# Quick Start
Paving the way to what might be your first AssemblyScript module.
The following assumes that a recent version of Node.js and its package manager npm (comes with Node.js) are installed, with the commands below executed in a command prompt. Basic knowledge about writing and working with TypeScript modules, which is very similar, is a plus.
# Setting up a new project
To get started with AssemblyScript, switch to a new directory and initialize a new node module:
npm install --save @assemblyscript/loader npm install --save-dev assemblyscript
If you need a specific version of the loader and/or the compiler, append the respective version number as usual.
Once installed, the compiler provides a handy scaffolding utility to quickly set up a new AssemblyScript project, for example in the directory of the just initialized node module:
npx asinit .
It automatically creates the recommended directory structure and configuration files, including:
assembly/directory containing the sources being compiled to WebAssembly, with a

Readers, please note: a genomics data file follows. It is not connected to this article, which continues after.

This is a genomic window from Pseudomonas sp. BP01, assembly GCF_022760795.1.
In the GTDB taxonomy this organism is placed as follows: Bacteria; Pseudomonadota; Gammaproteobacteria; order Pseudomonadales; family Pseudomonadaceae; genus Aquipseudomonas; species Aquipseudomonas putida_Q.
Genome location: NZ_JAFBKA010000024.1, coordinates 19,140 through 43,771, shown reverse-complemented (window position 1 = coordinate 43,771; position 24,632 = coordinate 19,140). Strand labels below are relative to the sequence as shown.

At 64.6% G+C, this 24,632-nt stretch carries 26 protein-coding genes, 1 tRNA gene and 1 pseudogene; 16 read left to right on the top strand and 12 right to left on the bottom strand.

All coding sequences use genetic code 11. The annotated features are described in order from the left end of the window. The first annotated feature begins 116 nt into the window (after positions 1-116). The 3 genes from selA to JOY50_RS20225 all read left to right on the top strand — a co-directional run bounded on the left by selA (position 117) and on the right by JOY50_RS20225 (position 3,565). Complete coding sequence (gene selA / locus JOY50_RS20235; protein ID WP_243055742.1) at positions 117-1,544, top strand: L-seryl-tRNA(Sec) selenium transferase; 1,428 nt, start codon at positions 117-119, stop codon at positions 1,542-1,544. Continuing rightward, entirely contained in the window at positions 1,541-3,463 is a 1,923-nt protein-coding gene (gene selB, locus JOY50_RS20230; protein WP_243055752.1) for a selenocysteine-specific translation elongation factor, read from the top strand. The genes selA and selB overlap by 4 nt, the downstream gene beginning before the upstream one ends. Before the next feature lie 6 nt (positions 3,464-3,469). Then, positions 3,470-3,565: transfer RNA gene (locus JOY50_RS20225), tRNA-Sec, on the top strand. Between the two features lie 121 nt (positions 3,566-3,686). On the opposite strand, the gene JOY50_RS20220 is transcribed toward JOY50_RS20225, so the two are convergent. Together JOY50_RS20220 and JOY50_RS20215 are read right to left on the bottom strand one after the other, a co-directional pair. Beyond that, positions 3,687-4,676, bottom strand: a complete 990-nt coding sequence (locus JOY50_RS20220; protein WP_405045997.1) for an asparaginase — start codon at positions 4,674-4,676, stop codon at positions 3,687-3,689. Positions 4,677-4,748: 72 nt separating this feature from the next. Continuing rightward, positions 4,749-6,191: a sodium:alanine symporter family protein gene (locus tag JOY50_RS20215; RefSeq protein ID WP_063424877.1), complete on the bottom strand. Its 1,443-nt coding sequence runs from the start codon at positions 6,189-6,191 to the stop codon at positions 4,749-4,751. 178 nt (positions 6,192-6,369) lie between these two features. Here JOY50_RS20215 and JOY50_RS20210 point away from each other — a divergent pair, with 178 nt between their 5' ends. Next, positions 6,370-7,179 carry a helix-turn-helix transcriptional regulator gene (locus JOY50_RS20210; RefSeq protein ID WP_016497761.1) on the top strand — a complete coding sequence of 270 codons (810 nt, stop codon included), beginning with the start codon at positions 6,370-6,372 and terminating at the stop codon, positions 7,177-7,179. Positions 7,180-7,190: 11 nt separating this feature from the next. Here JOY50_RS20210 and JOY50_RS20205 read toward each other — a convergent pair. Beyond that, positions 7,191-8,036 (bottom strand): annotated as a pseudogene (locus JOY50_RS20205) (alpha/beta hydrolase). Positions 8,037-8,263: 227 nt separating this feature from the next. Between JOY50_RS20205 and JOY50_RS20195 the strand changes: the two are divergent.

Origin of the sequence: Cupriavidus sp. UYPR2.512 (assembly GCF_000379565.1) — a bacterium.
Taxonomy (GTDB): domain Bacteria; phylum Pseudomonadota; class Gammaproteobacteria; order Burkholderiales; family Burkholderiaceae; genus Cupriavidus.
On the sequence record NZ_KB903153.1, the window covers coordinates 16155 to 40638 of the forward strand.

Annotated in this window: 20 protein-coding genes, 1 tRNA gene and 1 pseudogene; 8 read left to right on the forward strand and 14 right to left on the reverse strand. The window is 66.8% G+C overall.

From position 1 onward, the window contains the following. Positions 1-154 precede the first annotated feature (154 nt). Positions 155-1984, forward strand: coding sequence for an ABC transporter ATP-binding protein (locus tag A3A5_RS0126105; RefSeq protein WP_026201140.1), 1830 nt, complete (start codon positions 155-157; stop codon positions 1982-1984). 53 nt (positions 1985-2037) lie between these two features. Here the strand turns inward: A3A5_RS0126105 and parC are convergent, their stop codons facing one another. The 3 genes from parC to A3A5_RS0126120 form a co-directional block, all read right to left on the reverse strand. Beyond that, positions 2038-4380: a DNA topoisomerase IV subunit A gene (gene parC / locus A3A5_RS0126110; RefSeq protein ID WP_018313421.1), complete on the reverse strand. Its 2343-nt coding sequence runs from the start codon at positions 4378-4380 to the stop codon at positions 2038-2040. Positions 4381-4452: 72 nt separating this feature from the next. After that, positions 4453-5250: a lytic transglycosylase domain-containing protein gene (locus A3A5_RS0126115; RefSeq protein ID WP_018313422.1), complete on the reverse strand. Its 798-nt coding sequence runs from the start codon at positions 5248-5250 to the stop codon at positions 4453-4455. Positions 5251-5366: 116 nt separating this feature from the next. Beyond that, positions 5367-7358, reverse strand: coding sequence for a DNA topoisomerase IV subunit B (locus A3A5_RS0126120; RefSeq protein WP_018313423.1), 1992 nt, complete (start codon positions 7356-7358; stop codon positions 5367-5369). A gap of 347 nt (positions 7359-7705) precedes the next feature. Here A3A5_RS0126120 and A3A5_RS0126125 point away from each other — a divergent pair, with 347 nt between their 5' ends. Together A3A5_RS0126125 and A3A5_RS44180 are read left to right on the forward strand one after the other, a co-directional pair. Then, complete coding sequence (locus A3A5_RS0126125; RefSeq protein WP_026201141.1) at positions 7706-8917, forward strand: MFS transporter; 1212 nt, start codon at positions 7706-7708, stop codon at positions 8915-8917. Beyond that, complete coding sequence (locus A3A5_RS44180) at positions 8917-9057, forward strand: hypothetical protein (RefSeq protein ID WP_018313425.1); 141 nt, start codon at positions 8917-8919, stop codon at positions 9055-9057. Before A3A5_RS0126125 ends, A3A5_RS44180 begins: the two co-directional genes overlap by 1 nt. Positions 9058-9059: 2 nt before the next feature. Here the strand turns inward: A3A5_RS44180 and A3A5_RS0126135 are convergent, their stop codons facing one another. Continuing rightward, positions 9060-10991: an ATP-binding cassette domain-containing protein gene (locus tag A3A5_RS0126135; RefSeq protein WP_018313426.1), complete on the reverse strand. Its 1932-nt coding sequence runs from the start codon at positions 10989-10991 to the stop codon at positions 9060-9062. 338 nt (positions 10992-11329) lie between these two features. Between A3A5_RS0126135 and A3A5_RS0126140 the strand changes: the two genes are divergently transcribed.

tsconfig.jsontelling your editor about AssemblyScript's standard library and an
index.tsto get you started.
build/directory where compiled WebAssembly binaries, source maps, definition files etc. become placed.
package.jsonwith the necessary dependencies and build tasks to compile both an untouched (as emitted by the AssemblyScript compiler) and an optimized (using Binaryen) version of your program in both binary and text format.
Once initialized, edit the sources in
assembly/, maybe tweak the build steps in
package.json to fit your needs, and run the build command to compile your module to WebAssembly:
npm run asbuild
# Next steps
index.js in the root directory of your package to instantiate and export the WebAssembly module you'll then be able to
requireit just like any other node module, with the notable difference that the only values your module's exports understand being integers and floats. Read on to learn more!